Note:

The Oracle ASM instance that manages the existing disk group can be running in a different Oracle home directory.

To determine if an existing Oracle ASM disk group exists, or to determine if there is sufficient disk space in a disk group, you can use the Oracle ASM command line tool (asmcmd), Oracle Enterprise Manager Grid Control or Database Control. Alternatively, you can use the following procedure:

  1. View the contents of the oratab file to determine if an Oracle ASM instance is configured on the system:

    $ more /etc/oratab
    

    If an Oracle ASM instance is configured on the system, then the oratab file should contain a line similar to the following:

    +ASM2:oracle_home_path
    

    In this example, +ASM2 is the system identifier (SID) of the Oracle ASM instance, with the node number appended, and oracle_home_path is the Oracle home directory where it is installed. By convention, the SID for an Oracle ASM instance begins with a plus sign.

  2. Set the ORACLE_SID and ORACLE_HOME environment variables to specify the appropriate values for the Oracle ASM instance.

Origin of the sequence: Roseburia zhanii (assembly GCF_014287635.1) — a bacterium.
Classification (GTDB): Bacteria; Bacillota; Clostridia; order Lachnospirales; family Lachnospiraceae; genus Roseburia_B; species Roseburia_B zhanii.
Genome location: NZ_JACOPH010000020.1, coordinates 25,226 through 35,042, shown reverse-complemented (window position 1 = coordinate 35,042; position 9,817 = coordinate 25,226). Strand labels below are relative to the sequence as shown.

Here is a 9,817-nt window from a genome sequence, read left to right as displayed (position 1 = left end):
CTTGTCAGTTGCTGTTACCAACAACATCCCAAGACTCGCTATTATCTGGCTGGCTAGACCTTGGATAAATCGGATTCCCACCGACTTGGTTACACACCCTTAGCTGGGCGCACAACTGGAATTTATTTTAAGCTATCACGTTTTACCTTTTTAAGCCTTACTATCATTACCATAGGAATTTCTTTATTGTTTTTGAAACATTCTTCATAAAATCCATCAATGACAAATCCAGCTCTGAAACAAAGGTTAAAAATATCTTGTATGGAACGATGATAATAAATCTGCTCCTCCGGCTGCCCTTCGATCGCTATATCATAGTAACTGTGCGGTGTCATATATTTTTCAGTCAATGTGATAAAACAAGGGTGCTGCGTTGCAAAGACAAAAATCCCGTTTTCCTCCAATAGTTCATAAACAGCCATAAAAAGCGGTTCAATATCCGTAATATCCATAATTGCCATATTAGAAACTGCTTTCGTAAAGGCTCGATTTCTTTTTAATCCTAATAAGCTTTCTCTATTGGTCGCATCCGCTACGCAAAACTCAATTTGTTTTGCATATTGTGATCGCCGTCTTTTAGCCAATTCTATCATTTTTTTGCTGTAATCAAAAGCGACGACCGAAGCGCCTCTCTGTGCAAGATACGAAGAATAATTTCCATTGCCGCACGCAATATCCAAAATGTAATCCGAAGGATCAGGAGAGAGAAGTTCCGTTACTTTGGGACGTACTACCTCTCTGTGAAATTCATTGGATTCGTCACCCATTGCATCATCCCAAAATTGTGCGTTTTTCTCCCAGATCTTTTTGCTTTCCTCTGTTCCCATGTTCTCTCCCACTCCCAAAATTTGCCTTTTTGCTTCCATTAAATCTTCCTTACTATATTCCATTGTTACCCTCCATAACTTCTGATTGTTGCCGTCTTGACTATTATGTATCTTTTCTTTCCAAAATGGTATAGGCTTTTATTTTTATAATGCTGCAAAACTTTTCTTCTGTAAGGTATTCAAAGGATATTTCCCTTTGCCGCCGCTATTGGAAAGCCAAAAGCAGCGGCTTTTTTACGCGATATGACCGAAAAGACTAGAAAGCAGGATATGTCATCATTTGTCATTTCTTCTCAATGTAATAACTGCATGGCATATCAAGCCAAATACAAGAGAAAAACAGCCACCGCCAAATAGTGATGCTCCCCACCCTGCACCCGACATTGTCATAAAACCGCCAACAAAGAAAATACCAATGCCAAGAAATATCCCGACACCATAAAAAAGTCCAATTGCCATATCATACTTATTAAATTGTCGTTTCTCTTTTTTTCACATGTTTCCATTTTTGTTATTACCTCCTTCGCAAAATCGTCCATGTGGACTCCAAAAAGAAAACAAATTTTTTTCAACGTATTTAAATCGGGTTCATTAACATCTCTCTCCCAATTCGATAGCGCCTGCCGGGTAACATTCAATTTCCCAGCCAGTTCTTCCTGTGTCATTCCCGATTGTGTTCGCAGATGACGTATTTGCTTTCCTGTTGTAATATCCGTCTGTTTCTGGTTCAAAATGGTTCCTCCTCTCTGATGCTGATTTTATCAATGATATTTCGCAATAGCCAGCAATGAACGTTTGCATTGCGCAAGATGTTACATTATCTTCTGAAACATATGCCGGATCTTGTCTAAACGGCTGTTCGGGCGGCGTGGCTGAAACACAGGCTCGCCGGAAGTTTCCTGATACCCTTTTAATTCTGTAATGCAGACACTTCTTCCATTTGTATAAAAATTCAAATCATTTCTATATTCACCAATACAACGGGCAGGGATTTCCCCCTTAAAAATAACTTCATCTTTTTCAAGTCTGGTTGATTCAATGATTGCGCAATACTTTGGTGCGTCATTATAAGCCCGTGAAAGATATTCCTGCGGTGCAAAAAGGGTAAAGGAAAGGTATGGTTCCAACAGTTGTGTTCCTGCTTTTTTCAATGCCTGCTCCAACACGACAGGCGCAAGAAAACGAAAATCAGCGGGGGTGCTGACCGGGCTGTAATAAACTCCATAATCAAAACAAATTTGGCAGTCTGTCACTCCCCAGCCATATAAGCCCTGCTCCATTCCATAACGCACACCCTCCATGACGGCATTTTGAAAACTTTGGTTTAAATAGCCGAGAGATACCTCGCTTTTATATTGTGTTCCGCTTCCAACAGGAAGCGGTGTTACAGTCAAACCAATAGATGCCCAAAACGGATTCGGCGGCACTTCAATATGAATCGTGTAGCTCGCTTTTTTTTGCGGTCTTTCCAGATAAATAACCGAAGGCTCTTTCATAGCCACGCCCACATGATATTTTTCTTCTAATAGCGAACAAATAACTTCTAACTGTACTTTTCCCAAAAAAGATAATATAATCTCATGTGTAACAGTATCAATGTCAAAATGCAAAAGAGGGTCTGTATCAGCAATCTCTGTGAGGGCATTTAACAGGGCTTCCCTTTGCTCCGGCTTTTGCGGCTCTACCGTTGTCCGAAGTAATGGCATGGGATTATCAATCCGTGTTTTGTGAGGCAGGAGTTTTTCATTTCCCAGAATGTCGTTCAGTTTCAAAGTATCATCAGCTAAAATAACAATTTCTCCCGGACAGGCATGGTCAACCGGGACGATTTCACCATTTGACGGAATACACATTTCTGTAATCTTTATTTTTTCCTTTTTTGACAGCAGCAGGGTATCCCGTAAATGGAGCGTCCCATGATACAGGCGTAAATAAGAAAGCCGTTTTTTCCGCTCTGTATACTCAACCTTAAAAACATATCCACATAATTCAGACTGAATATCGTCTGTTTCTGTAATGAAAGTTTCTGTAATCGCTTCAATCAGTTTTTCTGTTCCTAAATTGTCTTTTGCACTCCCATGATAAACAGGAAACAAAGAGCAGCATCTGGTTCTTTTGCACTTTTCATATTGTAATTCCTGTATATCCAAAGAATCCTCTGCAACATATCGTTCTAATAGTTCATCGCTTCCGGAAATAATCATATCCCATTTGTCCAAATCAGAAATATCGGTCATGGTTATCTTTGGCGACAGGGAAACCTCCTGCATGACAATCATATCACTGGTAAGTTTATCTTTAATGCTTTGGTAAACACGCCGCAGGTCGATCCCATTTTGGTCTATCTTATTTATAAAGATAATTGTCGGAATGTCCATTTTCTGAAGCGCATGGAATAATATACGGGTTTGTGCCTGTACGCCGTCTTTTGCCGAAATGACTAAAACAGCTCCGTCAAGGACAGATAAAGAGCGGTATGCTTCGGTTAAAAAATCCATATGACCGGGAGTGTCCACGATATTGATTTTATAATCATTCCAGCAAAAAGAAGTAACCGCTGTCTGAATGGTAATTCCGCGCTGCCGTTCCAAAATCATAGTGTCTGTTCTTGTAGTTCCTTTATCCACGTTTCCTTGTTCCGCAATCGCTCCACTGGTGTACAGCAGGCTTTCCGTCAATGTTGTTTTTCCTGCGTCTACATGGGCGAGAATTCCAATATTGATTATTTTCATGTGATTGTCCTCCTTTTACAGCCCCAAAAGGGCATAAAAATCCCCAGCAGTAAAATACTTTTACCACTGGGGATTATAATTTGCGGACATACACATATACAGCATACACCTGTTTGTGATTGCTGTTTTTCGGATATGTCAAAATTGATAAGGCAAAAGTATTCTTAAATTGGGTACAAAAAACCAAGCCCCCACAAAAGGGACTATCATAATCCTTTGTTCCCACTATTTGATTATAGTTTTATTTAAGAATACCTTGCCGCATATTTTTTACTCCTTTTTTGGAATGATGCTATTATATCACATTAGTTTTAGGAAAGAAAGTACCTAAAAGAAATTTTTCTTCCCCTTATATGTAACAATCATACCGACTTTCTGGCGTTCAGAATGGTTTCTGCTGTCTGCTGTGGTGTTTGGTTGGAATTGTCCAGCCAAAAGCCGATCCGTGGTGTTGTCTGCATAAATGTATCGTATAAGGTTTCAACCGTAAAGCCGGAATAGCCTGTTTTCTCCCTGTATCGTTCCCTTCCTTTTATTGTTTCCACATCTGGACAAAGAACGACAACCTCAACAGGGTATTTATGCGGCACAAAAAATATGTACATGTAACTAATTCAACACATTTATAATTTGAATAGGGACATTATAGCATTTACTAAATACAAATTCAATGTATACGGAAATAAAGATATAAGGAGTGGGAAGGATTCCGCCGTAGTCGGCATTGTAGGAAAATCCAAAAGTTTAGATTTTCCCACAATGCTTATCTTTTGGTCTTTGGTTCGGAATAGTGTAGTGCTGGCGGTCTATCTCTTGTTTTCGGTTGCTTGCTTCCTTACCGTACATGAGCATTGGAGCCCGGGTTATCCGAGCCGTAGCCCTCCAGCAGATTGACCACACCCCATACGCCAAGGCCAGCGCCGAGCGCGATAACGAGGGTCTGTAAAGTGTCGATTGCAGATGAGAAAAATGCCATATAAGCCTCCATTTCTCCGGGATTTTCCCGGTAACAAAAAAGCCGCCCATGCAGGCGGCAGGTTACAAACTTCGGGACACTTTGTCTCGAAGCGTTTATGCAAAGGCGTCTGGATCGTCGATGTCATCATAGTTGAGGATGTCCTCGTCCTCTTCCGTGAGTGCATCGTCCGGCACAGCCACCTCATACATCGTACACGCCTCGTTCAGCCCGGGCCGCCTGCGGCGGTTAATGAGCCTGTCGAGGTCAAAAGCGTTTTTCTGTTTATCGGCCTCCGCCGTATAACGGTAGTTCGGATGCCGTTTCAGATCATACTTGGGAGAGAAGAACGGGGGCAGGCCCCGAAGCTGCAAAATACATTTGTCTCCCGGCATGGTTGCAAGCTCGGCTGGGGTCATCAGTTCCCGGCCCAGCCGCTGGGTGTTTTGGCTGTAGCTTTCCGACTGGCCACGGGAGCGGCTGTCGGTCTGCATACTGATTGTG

3. Connect to the Oracle ASM instance and start the instance if necessary:

    $ $ORACLE_HOME/bin/asmcmd
    ASMCMD> startup
    
  4. Enter one of the following commands to view the existing disk groups, their redundancy level, and the amount of free disk space in each one:

    ASMCMD> lsdg
    

    or:

    $ORACLE_HOME/bin/asmcmd -p lsdg
    
  5. From the output, identify a disk group with the appropriate redundancy level and note the free space that it contains.

  6. If necessary, install or identify the additional disk devices required to meet the storage requirements listed in the previous section.

    Note:

    If you are adding devices to an existing disk group, then Oracle recommends that you use devices that have the same size and performance characteristics as the existing devices in that disk group.